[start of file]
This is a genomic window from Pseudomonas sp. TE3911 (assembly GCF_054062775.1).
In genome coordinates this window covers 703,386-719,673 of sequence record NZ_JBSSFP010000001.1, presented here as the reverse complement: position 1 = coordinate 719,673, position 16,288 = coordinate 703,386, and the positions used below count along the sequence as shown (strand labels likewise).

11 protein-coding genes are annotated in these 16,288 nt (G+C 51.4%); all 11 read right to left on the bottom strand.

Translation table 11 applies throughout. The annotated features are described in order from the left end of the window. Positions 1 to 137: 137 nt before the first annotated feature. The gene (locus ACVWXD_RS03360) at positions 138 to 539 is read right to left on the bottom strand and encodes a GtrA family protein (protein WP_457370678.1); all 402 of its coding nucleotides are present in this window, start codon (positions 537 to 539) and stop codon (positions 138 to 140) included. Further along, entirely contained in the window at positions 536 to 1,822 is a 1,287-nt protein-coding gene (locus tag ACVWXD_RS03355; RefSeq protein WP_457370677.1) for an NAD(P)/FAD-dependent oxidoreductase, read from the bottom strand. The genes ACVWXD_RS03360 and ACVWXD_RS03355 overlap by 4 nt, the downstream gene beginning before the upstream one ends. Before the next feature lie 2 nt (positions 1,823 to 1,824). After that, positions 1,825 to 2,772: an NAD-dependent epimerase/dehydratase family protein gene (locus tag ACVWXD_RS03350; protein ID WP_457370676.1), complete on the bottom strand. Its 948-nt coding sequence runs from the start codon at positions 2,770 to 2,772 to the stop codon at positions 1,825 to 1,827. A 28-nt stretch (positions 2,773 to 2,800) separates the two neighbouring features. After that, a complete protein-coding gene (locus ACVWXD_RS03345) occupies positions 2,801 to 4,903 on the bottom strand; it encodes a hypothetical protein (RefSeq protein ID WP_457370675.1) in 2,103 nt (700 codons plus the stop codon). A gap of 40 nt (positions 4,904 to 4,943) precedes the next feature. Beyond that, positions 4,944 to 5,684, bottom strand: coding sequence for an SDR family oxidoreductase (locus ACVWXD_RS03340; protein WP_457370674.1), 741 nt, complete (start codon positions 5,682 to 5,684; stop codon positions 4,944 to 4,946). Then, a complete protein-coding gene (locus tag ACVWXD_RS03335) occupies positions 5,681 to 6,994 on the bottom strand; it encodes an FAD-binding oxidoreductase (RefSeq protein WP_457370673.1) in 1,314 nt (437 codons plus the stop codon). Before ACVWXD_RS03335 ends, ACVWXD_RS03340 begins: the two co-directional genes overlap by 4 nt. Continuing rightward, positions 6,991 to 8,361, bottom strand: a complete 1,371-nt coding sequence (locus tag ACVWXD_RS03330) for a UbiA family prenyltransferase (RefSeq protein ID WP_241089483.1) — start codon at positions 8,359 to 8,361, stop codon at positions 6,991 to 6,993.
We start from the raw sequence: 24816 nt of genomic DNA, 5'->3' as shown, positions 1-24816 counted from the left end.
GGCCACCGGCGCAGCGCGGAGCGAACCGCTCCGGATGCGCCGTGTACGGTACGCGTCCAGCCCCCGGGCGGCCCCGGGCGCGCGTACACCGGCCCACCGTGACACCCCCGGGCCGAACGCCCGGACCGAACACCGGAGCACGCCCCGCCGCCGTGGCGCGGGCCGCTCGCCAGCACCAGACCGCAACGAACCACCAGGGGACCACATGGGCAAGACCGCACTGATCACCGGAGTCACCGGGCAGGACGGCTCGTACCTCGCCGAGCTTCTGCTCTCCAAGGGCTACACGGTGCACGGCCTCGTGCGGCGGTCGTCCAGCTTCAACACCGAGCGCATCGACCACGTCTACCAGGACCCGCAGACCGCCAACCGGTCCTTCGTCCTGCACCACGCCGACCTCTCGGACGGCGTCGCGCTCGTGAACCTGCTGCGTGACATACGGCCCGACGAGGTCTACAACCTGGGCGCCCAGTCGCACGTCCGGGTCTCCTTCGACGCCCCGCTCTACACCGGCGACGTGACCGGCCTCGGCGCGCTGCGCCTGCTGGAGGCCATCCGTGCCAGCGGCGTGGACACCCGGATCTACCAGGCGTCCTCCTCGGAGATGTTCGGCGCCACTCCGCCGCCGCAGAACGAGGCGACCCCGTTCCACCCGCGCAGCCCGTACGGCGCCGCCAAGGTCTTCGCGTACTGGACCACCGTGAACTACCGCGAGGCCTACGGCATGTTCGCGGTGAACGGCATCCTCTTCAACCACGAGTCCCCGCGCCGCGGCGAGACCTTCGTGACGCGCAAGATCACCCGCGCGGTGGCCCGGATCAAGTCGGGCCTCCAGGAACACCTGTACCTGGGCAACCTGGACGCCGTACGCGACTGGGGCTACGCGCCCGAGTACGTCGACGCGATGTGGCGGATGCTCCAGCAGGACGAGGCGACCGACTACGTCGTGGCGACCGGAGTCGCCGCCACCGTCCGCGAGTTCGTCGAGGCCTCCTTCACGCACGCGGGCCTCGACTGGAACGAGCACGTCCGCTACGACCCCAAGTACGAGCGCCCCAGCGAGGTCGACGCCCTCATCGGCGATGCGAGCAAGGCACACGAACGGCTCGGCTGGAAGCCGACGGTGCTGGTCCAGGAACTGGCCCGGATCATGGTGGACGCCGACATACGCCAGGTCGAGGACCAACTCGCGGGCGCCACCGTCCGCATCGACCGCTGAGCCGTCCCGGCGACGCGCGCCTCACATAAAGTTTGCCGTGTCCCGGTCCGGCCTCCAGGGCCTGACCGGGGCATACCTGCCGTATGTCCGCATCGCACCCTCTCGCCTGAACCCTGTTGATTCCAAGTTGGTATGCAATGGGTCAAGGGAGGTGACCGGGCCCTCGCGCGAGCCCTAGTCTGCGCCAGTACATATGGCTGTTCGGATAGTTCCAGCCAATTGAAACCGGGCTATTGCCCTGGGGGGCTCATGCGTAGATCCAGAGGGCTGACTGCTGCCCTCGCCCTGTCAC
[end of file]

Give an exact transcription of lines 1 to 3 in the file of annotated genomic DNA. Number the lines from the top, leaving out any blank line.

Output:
This is a genomic window from Pseudomonas sp. TE3911 (assembly GCF_054062775.1).
In genome coordinates this window covers 703,386-719,673 of sequence record NZ_JBSSFP010000001.1, presented here as the reverse complement: position 1 = coordinate 719,673, position 16,288 = coordinate 703,386, and the positions used below count along the sequence as shown (strand labels likewise).

11 protein-coding genes are annotated in these 16,288 nt (G+C 51.4%); all 11 read right to left on the bottom strand.